(previous installments found here:
Part 2: link )
Within the first few years of King Gunther and queen Edith’s marriage, two daughters were born, neither of whom survived infancy. The first was Angeline, their ángel child. He knew there was something wrong the moment he stepped into the room. His wife sobbed, but for some odd reason, the blanketed bundle in her arms did not. The king saw blonde curls and a cherubic round face peeking out from under the blanket, a face that he couldn’t help notice was unnaturally pale. The baby’s eyes were tightly closed, and at first he thought she was sleeping… until the midwife pulled him aside and whispered the words that shattered his heart, “I’m sorry, Your Majesty; she’s stillborn.”
He barely registered the midwife demanding a name for the child. Several moments passed before he finally christened her Angeline, after a character in a novel he’d read long ago. The midwife tried to take the baby, but Edith clutched her tighter to her chest. Gunther had to pry his wife’s hands off their child long enough for the midwife to make her move, and she dissolved into hysterical tears in his embrace. He wished he could weep with her, but she needed him to stay strong. The midwife turned away sadly, leaving the king to stare after the baby girl who never drew her first breath and wonder what went wrong.
Then was Matilde, a beautiful baby girl with expressive green eyes like her mother’s. For the segundo time, Gunther entered his wife’s bedchamber to find a silent bundle cradled in her arms, and he feared the worst. A pair of eyes stared back at him, and a tiny hand reached out. Before he had the chance to protest, Edith gently placed the newborn in his arms. One look in her eyes, and he understood. She was too fascinated por the world around her to want to cry.
As Matilde grew, so did her curiosity. She was into everything, much to the dismay of her mother and the royal governess. Much of their día was spent running after, warning her to “be careful!” o “Don’t touch that!” While they were kept in a state of panic, Gunther actively encouraged his daughter’s curiosity. After losing Angeline, it was a relief to have such a happy, fearless child, and in some ways, her inquisitiveness reminded him of a younger version of himself.
One day, just days before Matilde’s first birthday, the governess burst into King Gunther’s study in the middle of a meeting with the ambassador of some kingdom he’d forgotten the name of, looking even más frazzled than usual. He tried to dismiss her, but she insisted he follow her. He scoffed; this was hardly the first time she’d interrupted him to deal with an unruly Matilde. She was probably touching something she shouldn’t o refusing to lie down for her nap.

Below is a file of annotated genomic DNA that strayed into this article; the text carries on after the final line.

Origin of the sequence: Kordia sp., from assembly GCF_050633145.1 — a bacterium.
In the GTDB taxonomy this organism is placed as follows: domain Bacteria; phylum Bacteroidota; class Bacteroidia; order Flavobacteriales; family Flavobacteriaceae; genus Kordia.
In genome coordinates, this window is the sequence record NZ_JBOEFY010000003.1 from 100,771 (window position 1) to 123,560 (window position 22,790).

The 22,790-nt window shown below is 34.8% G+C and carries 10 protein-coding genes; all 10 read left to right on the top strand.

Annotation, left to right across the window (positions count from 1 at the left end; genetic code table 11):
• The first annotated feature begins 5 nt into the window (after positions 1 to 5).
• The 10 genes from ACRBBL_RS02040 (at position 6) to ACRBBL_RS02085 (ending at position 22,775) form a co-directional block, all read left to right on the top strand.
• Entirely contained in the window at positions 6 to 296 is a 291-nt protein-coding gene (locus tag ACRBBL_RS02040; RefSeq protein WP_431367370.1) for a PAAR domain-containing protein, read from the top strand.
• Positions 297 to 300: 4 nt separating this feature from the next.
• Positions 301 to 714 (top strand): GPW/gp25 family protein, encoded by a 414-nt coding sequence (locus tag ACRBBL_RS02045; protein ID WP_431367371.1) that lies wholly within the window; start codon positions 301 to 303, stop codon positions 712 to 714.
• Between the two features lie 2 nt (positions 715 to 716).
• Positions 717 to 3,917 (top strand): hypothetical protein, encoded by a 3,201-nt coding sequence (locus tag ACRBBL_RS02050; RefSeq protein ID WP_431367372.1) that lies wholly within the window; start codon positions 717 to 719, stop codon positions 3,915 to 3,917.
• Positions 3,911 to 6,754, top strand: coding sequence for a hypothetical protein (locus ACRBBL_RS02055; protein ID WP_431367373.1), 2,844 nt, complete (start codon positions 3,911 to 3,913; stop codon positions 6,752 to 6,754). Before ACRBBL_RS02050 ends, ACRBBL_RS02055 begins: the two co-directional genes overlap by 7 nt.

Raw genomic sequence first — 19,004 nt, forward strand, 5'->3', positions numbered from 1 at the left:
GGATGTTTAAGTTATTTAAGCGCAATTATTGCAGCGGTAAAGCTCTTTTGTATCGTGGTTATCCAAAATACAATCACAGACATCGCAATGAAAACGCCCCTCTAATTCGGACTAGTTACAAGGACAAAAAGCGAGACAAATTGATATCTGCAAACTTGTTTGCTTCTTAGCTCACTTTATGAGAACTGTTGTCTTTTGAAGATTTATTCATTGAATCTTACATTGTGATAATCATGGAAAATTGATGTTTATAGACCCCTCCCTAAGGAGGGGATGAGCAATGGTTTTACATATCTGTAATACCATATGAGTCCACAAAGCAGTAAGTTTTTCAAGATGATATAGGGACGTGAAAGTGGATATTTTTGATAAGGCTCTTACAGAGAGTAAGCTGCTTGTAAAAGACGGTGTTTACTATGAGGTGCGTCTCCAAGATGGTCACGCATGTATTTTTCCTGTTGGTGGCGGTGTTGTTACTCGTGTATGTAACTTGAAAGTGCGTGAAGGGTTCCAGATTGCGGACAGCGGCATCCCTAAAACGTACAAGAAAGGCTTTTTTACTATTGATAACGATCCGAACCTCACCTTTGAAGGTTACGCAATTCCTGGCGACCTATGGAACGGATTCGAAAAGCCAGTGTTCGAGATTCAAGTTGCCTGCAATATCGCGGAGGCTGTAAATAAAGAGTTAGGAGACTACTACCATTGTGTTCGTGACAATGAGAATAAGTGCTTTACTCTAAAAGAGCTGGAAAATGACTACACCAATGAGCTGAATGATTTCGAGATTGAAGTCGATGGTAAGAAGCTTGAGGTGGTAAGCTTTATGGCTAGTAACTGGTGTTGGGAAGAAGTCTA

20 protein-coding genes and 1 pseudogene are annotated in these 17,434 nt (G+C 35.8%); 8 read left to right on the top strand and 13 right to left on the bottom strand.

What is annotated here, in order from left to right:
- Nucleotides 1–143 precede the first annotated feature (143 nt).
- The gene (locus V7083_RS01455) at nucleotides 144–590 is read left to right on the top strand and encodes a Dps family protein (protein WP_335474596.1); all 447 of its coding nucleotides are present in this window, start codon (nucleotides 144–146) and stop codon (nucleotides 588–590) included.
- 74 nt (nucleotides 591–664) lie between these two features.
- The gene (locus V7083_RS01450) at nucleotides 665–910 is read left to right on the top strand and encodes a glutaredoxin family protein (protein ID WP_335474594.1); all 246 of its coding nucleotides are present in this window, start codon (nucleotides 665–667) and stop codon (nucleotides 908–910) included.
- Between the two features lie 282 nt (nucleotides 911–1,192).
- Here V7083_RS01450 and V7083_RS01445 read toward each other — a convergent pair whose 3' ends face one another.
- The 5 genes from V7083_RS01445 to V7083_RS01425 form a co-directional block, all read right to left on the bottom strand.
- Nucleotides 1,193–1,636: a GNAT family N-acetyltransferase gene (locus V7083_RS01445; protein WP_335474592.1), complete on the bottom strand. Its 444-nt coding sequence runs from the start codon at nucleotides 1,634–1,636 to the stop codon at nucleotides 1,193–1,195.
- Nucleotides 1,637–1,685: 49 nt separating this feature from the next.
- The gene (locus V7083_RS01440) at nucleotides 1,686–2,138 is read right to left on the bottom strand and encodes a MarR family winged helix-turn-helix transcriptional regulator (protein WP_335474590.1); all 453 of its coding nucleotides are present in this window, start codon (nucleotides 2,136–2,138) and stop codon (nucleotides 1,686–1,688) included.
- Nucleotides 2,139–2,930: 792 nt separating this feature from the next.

Gunther’s first clue that something wasn’t right was the lack of coos and giggles issuing from the nursery. The thought crossed his mind to reprimand the governess for tearing him away from an important meeting when Matilde was clearly behaving, but he thought better of it as he peered over the side of the bassinet. He saw his daughter lying still and silent, and panic set in. That wasn’t like her at all… she must be sick! His instinct was to summon the castillo doctor, but a trembling hand slipping into his own distracted him. Edith’s green eyes streamed with silent tears as they met her husband’s, the same way they had when Angeline died; Gunther’s corazón dropped. One look in those eyes, and he knew his daughter was dead.
When Gunther lost his first daughter, the initial shock numbed any other emotion, but now all he felt was blind all-consuming rage. “What happened?” he demanded, rounding on the governess. She tried to stammer an explanation, but he didn’t care. Her job was to protect his daughter, but she failed her in every way imaginable! “How could tu let
this happen?!” He continued to berate her, accused her of murder, threatened her with imprisonment and execution, but it did nothing to quell his anger; it only made it stronger.
The guards were immediately summoned. The governess wept and begged for mercy as they clapped her in irons, but Gunther ignored her. Someone had to pay for Matilde’s death! He was ready to have her sent to the dungeons, but before he could give the order, Edith spoke up. “Gunther, don’t!” she begged, looking up at him with pleading eyes. Her voice sounded so hoarse and tired. “Please… it’s not her fault.”
Gunther was taken aback por his wife’s request but nonetheless ordered the governess released. His anger momentarily dispelled, all he could think was why? Why must every shred of happiness he found be yanked out from under him? Realization hit him with a terrible jolt. There was only one explanation he could think of; his family kept dying because God was punishing him! Edith was right… it wasn’t the governess’s fault. It was his own.